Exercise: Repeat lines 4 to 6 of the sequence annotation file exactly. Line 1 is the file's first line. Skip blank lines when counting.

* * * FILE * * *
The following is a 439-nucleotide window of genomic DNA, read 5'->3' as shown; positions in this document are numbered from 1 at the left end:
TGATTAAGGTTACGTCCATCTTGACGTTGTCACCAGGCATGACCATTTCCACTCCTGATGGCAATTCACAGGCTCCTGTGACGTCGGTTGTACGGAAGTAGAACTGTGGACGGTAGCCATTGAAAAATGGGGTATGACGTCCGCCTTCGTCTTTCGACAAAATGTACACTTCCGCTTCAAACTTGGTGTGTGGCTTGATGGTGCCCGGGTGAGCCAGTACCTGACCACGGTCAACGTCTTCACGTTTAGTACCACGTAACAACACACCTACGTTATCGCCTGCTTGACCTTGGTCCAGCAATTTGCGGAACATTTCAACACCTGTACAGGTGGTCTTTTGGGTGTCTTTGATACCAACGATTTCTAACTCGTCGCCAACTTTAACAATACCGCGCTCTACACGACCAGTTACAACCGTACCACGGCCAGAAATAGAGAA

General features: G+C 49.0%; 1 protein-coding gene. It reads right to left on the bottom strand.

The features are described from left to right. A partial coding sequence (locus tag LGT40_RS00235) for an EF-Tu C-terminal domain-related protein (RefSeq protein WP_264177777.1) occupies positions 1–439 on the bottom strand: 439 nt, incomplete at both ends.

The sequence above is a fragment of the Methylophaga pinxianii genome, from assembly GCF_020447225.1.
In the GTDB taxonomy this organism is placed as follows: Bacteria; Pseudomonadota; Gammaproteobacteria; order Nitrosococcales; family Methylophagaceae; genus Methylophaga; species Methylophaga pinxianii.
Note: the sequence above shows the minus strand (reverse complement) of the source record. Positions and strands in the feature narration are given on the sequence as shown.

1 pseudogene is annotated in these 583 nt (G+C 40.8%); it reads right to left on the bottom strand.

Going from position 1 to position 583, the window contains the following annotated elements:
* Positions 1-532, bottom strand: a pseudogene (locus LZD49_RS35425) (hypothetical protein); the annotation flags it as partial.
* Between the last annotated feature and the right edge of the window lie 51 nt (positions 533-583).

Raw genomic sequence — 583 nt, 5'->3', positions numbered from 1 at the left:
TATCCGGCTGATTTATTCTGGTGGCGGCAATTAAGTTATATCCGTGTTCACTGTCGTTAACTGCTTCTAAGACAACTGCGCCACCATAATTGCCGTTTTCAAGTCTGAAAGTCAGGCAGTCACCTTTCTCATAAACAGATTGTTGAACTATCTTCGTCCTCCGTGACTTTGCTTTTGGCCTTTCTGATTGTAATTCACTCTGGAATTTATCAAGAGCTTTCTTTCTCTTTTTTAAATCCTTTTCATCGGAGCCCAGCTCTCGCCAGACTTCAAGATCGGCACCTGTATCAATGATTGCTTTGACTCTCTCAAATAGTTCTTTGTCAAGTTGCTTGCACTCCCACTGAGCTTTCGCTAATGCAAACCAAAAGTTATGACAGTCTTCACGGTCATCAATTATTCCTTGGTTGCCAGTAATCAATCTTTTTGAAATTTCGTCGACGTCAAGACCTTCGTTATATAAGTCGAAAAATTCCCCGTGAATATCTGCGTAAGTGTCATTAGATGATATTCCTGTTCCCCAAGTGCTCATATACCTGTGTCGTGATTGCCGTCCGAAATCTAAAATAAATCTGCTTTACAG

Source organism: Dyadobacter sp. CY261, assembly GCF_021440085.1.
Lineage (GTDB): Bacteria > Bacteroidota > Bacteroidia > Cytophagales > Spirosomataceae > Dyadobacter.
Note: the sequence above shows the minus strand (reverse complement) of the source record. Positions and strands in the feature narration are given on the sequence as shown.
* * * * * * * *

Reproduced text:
The features are described from left to right. A partial coding sequence (locus tag LGT40_RS00235) for an EF-Tu C-terminal domain-related protein (RefSeq protein WP_264177777.1) occupies positions 1–439 on the bottom strand: 439 nt, incomplete at both ends.

The sequence above is a fragment of the Methylophaga pinxianii genome, from assembly GCF_020447225.1.
In the GTDB taxonomy this organism is placed as follows: Bacteria; Pseudomonadota; Gammaproteobacteria; order Nitrosococcales; family Methylophagaceae; genus Methylophaga; species Methylophaga pinxianii.